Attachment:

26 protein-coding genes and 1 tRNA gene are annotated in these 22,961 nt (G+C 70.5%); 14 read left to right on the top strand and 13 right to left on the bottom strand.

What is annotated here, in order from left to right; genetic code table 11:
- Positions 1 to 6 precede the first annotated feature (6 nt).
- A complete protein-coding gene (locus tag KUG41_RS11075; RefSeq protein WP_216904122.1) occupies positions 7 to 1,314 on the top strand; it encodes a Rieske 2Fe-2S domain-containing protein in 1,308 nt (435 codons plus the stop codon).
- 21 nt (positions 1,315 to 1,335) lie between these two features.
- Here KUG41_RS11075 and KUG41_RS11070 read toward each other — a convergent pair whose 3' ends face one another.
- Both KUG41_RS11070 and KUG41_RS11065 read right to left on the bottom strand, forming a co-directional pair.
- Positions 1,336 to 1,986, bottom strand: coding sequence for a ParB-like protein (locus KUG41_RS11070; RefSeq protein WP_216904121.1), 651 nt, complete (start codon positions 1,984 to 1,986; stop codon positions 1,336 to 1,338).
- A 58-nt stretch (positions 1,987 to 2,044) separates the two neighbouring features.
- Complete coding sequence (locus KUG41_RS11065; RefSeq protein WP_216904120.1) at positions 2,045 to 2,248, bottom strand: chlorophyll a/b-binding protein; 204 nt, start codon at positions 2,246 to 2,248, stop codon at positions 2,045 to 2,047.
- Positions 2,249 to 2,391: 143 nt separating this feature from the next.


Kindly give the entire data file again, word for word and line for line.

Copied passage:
26 protein-coding genes and 1 tRNA gene are annotated in these 22,961 nt (G+C 70.5%); 14 read left to right on the top strand and 13 right to left on the bottom strand.

What is annotated here, in order from left to right; genetic code table 11:
- Positions 1 to 6 precede the first annotated feature (6 nt).
- A complete protein-coding gene (locus tag KUG41_RS11075; RefSeq protein WP_216904122.1) occupies positions 7 to 1,314 on the top strand; it encodes a Rieske 2Fe-2S domain-containing protein in 1,308 nt (435 codons plus the stop codon).
- 21 nt (positions 1,315 to 1,335) lie between these two features.
- Here KUG41_RS11075 and KUG41_RS11070 read toward each other — a convergent pair whose 3' ends face one another.
- Both KUG41_RS11070 and KUG41_RS11065 read right to left on the bottom strand, forming a co-directional pair.
- Positions 1,336 to 1,986, bottom strand: coding sequence for a ParB-like protein (locus KUG41_RS11070; RefSeq protein WP_216904121.1), 651 nt, complete (start codon positions 1,984 to 1,986; stop codon positions 1,336 to 1,338).
- A 58-nt stretch (positions 1,987 to 2,044) separates the two neighbouring features.
- Complete coding sequence (locus KUG41_RS11065; RefSeq protein WP_216904120.1) at positions 2,045 to 2,248, bottom strand: chlorophyll a/b-binding protein; 204 nt, start codon at positions 2,246 to 2,248, stop codon at positions 2,045 to 2,047.
- Positions 2,249 to 2,391: 143 nt separating this feature from the next.